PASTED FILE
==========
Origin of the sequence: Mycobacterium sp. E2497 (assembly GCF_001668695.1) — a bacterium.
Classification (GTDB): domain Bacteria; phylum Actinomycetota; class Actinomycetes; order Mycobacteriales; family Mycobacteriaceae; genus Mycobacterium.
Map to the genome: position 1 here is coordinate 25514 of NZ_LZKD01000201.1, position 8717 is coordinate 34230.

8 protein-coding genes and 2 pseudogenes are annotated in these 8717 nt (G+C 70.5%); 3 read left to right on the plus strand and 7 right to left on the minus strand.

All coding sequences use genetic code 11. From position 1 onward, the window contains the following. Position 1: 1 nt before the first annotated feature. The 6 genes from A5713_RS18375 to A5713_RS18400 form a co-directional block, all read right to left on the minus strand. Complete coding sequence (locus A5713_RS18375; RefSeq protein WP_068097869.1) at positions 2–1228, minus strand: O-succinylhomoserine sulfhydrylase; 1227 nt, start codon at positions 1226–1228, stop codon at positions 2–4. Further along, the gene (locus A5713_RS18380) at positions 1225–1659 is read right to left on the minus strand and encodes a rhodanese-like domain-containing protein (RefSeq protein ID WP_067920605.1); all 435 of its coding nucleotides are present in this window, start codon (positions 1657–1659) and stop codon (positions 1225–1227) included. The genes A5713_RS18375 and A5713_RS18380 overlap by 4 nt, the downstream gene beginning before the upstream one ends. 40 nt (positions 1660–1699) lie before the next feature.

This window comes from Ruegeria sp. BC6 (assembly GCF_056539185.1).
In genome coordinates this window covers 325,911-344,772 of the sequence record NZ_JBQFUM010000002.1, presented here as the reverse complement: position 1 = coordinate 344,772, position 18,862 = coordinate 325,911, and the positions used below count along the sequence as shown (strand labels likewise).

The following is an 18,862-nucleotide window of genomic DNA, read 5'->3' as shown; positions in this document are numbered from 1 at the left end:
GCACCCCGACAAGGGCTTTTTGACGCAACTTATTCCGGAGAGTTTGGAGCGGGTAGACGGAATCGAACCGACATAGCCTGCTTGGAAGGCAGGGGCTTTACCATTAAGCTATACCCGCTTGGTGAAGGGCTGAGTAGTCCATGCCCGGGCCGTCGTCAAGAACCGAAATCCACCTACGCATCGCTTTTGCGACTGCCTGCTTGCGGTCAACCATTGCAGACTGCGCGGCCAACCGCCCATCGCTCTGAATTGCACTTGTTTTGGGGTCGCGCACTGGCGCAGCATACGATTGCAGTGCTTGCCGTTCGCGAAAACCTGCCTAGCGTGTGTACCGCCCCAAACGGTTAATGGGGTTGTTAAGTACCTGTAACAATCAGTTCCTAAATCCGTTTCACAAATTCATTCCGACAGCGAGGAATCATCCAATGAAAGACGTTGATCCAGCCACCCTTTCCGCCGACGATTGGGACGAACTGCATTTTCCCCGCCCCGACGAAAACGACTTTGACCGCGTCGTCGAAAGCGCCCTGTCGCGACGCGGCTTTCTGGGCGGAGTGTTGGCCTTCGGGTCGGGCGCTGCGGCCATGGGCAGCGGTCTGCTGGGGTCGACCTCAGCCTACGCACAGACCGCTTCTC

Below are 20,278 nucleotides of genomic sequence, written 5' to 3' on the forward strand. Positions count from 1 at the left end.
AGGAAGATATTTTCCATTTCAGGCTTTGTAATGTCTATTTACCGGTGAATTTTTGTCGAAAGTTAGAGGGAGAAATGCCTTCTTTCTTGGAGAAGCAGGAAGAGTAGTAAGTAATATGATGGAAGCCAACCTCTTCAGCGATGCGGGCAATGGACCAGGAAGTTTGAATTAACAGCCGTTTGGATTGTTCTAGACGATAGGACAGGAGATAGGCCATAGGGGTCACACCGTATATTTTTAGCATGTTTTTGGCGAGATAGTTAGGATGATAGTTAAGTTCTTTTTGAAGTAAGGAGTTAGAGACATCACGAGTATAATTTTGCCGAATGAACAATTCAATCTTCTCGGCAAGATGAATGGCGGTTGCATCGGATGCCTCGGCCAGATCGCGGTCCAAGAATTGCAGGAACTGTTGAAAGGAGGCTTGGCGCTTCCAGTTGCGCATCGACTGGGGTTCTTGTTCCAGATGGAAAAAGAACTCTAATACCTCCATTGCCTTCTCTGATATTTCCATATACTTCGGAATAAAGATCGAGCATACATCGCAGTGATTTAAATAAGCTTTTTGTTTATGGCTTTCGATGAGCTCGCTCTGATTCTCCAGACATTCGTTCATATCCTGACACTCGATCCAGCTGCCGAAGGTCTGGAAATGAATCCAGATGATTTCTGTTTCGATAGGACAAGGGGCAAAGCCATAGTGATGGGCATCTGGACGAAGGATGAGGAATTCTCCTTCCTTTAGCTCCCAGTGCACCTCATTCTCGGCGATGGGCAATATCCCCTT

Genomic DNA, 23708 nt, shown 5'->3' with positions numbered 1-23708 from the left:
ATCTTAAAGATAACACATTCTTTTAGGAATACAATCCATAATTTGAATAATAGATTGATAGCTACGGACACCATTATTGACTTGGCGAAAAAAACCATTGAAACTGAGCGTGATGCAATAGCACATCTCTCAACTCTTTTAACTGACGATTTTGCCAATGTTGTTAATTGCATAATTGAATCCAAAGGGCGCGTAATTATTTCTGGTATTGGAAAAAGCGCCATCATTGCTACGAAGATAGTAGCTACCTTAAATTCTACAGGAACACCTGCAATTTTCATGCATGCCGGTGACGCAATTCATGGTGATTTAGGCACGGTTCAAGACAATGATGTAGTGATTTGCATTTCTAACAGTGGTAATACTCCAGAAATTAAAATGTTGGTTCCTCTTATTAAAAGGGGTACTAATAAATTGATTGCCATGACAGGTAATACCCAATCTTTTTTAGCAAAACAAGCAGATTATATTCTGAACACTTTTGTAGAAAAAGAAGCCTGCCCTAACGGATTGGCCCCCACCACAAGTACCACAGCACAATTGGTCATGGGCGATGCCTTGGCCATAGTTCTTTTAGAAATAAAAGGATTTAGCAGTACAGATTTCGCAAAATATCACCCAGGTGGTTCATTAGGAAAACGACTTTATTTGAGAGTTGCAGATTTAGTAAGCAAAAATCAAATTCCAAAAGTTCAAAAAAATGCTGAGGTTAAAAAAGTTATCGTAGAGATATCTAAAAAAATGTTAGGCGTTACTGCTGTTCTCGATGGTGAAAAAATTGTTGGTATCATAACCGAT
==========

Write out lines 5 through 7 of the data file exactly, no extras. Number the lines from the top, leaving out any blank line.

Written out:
All coding sequences use genetic code 11. From position 1 onward, the window contains the following. Position 1: 1 nt before the first annotated feature. The 6 genes from A5713_RS18375 to A5713_RS18400 form a co-directional block, all read right to left on the minus strand. Complete coding sequence (locus A5713_RS18375; RefSeq protein WP_068097869.1) at positions 2–1228, minus strand: O-succinylhomoserine sulfhydrylase; 1227 nt, start codon at positions 1226–1228, stop codon at positions 2–4. Further along, the gene (locus A5713_RS18380) at positions 1225–1659 is read right to left on the minus strand and encodes a rhodanese-like domain-containing protein (RefSeq protein ID WP_067920605.1); all 435 of its coding nucleotides are present in this window, start codon (positions 1657–1659) and stop codon (positions 1225–1227) included. The genes A5713_RS18375 and A5713_RS18380 overlap by 4 nt, the downstream gene beginning before the upstream one ends. 40 nt (positions 1660–1699) lie before the next feature.

This window comes from Ruegeria sp. BC6 (assembly GCF_056539185.1).
In genome coordinates this window covers 325,911-344,772 of the sequence record NZ_JBQFUM010000002.1, presented here as the reverse complement: position 1 = coordinate 344,772, position 18,862 = coordinate 325,911, and the positions used below count along the sequence as shown (strand labels likewise).